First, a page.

16. I have not finish the game because i got bored, and put a rest on it, until yesterday that i play it again to feel the enjoyment this game provides once more, i have logged 50 hours of gameplay in it, i think a can comment on the game, i think i feel almost the same about the game (same as bennett), most of the characters does not have anything to do with the story, and how you put it, don’t even have a atachment with the main character, and the game sometimes make you stop to gains levels, and i really hate that, thats the main reason that i stop playing the game: the repetive MMO feel that the combat system has. I’m not against this combat system, but i prefer when the game is designed to grow your characters with the story, i’m the type that play a RPG finish it and later check the sidequest, so to not make this more longer, 2 stars is good with me too.

  17. Well, I’ve written my own lengthy criticism of XII which I’ll link at the bottom of the comment…I think your criticism of Vaan is spot on. I’m pretty sure he actually says “I’m just along for the ride!” I found the game’s story totally un-engaging and bland.

    I would also say that the License Board is utter trash. It has no capacity for character individuality or specialization; therefore there is no thrill in developing and customizing your characters because no matter what you do your characters will all turn out more or less equally good at everything.

    The problem with the combat is that it doesn’t address any of the root weakness the FF games have had in recent years. You may not have to manually press all the buttons, but you’re still just executing the same commands over and over because the enemies aren’t hard enough to require strategy, and even if they were, you could just level up till you’re strong enough to let the cpu button-mash its way through for you.

    Would making Guy, Cody and Hagger fight on auto-pilot eliminate the button-mashing element of Final Fight and make it as deep a fighter as Street Fighter II? No.

    Substitute FFXII for Final Fight and FF Tactics for Street Fighter II and you have the gist of the situation.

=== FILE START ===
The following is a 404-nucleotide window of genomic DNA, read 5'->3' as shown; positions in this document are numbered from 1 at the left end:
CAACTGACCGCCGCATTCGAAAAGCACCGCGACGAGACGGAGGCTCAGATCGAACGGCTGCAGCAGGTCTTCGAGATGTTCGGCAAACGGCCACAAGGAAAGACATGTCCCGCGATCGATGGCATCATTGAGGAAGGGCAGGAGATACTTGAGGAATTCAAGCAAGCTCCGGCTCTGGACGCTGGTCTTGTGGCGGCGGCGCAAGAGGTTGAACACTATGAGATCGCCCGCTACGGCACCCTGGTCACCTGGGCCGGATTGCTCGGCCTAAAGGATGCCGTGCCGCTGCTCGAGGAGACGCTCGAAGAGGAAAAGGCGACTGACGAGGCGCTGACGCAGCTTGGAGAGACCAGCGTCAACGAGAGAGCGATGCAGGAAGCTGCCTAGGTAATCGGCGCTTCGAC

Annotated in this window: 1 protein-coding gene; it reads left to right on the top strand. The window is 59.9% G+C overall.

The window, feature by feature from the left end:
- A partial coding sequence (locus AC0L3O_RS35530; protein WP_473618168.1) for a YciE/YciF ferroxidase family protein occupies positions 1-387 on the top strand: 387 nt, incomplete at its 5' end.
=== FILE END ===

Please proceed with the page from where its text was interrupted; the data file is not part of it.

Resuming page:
18. Gnam, I think your comment about the combat is basically correct – FF12 does do a lot of “auto-mashing”. The problem they face is that a canonical FF game needs to get through combat quickly. It can’t require you to spend half an hour on each battle, as Tactics often does.

    Though maybe this would be the solution… what if every fight in an FF game was at least a mini-boss fight? You might level up after each encounter. I wonder if that would destroy the feeling of compulsion that FF normally gives.

  19. Yeah, I think making battles into “miniboss fights” would help…or at least, restricting battle to fewer, more involved and difficult battles. Rather than being like Final Fight, where you’re literally slogging through waves of weak, dumb enemies the entire time you’re traversing an area…divide it up so you spend some time just exploring an area in peace, then you encounter a single involved battle, then resume exploring. So essentially, rather than fighting 20 easy random battles in a dungeon, you’d fight only 5 battles which were 4 times harder.

    To be honest, what I really want to see is experience systems stripped out of RPG’s. Level grinding and stat-building is just redundant busywork for people who have nothing better to do than jerk their characters off all day to make them stronger. Pull that stuff out, and then it’s all about the decisions you make; which is the actual depth and substance to a turn-based game.

  20. I’ve logged about 140 hours of “real” play time in FF XII, mostly exploring and doing quests. Having recently beaten FF IV Advance, I really appreciate the Gambit system. It has its limitations, but I like the meta-game aspect.

    If you want mini-bosses, just do the Hunts. You will miss out on a big part of the game by skipping them just to beat the game. The weak enemies that get in your way do tend to be little more than annoyances, which I guess is a turn-off for a lot of players, but from the meta-game standpoint, I have fun seeing my party’s Gambits in action. I don’t think the game would be better by eliminating the lower level enemies — it would be just as desolate as Shadow of the Colossus. I find that with Gambits, dealing with those enemies creates a background rhythm to the game.